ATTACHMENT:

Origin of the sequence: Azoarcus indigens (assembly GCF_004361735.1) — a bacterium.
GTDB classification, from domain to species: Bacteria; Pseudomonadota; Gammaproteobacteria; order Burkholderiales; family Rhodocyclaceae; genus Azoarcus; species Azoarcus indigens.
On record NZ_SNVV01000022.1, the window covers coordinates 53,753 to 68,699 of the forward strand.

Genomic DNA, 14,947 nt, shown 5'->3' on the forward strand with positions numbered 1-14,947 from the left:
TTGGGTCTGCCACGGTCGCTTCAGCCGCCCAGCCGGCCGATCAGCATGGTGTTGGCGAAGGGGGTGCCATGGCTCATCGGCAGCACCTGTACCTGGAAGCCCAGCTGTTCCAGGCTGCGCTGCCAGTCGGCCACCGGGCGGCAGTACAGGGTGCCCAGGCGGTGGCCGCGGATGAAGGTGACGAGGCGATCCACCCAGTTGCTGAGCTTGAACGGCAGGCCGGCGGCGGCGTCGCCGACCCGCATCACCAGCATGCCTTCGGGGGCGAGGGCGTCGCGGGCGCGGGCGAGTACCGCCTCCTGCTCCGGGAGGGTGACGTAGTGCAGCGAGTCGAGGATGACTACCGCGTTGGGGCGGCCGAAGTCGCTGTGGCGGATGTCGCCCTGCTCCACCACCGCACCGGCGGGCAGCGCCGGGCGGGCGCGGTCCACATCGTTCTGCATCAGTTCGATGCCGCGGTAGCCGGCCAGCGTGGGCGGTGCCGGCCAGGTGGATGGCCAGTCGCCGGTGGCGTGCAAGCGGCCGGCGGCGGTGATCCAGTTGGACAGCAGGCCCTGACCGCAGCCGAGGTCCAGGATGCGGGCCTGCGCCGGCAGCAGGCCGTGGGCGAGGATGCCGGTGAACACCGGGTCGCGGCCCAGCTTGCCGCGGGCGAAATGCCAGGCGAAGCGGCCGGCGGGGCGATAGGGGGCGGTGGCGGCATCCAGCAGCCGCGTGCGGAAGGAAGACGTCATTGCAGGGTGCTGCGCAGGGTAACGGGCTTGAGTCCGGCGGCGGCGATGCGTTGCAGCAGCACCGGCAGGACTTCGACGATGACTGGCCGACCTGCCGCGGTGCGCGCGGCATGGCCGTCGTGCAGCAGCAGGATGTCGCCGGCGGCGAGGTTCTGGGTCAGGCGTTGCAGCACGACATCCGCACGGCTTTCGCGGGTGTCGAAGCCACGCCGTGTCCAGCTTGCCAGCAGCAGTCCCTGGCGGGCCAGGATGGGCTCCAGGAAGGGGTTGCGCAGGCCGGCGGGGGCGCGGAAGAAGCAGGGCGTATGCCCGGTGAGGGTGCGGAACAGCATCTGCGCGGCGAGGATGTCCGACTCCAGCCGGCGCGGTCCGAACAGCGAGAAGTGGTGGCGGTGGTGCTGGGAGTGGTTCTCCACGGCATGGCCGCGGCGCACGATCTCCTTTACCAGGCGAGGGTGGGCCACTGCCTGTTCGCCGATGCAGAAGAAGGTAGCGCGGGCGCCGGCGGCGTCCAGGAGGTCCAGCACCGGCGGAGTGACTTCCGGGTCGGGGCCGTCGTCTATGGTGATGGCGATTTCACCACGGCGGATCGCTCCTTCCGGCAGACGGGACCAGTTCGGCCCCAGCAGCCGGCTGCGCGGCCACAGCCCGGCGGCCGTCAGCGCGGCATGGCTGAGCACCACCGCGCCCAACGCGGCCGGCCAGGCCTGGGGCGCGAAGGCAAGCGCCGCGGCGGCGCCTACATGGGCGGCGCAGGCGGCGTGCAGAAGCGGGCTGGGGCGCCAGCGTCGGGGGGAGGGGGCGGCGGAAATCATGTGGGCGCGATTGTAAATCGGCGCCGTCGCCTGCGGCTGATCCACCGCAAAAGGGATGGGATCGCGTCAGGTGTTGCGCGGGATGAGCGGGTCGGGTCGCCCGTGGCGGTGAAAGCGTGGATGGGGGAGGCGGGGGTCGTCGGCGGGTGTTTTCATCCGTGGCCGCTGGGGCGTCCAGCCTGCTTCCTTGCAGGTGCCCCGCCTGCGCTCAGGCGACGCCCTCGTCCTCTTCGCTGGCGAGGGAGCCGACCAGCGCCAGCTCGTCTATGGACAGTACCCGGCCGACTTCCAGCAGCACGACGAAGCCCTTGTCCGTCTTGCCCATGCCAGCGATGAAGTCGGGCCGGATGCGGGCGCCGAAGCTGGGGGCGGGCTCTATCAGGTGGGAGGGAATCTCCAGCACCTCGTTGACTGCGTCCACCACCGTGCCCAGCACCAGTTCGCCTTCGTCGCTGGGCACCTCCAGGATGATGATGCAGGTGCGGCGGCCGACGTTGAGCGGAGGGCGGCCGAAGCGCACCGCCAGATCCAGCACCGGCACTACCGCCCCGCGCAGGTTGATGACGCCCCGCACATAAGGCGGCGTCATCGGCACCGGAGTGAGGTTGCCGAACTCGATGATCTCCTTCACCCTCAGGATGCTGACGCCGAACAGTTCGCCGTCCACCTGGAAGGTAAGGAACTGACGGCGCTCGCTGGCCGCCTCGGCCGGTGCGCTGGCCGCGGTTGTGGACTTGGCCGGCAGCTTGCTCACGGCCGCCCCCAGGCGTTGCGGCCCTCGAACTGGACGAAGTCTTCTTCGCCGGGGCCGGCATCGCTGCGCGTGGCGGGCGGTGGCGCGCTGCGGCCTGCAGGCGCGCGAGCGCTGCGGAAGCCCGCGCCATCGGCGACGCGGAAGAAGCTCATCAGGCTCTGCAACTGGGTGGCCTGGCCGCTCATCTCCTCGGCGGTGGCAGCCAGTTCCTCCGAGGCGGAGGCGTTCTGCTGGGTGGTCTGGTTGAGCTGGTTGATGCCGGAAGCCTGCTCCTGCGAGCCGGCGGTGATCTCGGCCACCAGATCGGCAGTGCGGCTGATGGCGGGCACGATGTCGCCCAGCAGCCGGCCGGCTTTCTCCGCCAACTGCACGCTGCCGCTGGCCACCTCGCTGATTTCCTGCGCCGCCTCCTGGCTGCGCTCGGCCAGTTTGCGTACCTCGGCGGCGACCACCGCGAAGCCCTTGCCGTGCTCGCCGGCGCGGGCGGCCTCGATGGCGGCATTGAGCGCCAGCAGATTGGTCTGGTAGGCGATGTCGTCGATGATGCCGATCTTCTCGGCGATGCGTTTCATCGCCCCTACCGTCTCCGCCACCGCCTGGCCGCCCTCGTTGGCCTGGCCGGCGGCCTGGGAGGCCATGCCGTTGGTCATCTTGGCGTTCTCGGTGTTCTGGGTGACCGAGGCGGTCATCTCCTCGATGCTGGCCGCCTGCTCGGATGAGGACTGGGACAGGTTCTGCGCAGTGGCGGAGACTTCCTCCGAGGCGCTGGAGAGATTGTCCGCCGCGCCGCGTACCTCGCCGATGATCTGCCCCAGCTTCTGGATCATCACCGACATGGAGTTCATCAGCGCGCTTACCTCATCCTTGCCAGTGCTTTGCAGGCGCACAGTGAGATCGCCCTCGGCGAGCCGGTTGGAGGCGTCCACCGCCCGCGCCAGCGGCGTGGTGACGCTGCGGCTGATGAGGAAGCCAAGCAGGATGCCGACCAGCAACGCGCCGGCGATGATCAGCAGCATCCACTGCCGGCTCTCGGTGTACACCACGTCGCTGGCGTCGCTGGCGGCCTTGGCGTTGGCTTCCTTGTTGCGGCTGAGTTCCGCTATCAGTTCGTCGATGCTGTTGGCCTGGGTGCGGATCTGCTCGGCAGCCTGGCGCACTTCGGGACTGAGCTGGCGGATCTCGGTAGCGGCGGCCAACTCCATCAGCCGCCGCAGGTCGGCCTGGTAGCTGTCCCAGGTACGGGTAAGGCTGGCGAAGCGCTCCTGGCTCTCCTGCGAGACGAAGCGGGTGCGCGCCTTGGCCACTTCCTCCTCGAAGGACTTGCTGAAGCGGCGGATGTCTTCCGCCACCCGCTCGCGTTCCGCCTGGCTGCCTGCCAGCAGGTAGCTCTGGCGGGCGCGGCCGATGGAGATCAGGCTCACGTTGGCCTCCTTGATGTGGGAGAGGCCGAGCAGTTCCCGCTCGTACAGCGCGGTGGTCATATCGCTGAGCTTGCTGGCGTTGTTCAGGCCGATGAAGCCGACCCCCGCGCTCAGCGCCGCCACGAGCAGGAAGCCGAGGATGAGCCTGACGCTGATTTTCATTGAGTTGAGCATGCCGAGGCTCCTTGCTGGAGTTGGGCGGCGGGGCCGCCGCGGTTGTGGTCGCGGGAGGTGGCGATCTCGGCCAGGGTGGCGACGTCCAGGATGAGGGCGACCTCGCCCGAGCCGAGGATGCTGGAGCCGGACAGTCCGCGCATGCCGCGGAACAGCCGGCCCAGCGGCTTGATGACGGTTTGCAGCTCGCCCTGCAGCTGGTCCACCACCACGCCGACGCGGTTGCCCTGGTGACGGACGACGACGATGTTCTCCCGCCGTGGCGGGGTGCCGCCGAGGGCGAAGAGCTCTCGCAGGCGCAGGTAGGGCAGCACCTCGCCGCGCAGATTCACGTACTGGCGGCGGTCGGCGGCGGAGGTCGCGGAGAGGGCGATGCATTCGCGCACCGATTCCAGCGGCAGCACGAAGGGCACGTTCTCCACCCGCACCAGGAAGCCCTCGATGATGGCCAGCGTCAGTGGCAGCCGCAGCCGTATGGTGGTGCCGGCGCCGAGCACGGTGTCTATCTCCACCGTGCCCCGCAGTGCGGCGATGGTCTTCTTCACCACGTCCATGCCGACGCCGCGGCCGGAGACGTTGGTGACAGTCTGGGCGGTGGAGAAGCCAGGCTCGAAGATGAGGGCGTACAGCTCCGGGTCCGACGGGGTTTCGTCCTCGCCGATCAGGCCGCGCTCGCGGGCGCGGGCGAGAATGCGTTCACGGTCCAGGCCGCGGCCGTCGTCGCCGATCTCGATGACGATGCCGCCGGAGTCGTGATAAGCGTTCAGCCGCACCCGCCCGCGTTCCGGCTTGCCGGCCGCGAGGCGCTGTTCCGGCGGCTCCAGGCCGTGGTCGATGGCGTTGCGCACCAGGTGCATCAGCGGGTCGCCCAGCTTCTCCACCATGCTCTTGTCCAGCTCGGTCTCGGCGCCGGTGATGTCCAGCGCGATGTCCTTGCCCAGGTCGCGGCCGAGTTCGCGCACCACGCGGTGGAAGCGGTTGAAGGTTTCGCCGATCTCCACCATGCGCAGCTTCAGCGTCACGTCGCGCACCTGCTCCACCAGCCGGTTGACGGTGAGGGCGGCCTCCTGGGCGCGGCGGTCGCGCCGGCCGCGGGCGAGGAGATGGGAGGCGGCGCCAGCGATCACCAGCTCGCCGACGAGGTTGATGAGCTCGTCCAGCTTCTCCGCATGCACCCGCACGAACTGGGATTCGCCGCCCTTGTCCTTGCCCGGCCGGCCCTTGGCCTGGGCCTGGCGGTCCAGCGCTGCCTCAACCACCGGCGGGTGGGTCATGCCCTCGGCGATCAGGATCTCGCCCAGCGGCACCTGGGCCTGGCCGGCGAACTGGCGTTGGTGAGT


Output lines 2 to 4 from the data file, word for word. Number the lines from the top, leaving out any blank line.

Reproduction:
GTDB classification, from domain to species: Bacteria; Pseudomonadota; Gammaproteobacteria; order Burkholderiales; family Rhodocyclaceae; genus Azoarcus; species Azoarcus indigens.
On record NZ_SNVV01000022.1, the window covers coordinates 53,753 to 68,699 of the forward strand.

Genomic DNA, 14,947 nt, shown 5'->3' on the forward strand with positions numbered 1-14,947 from the left: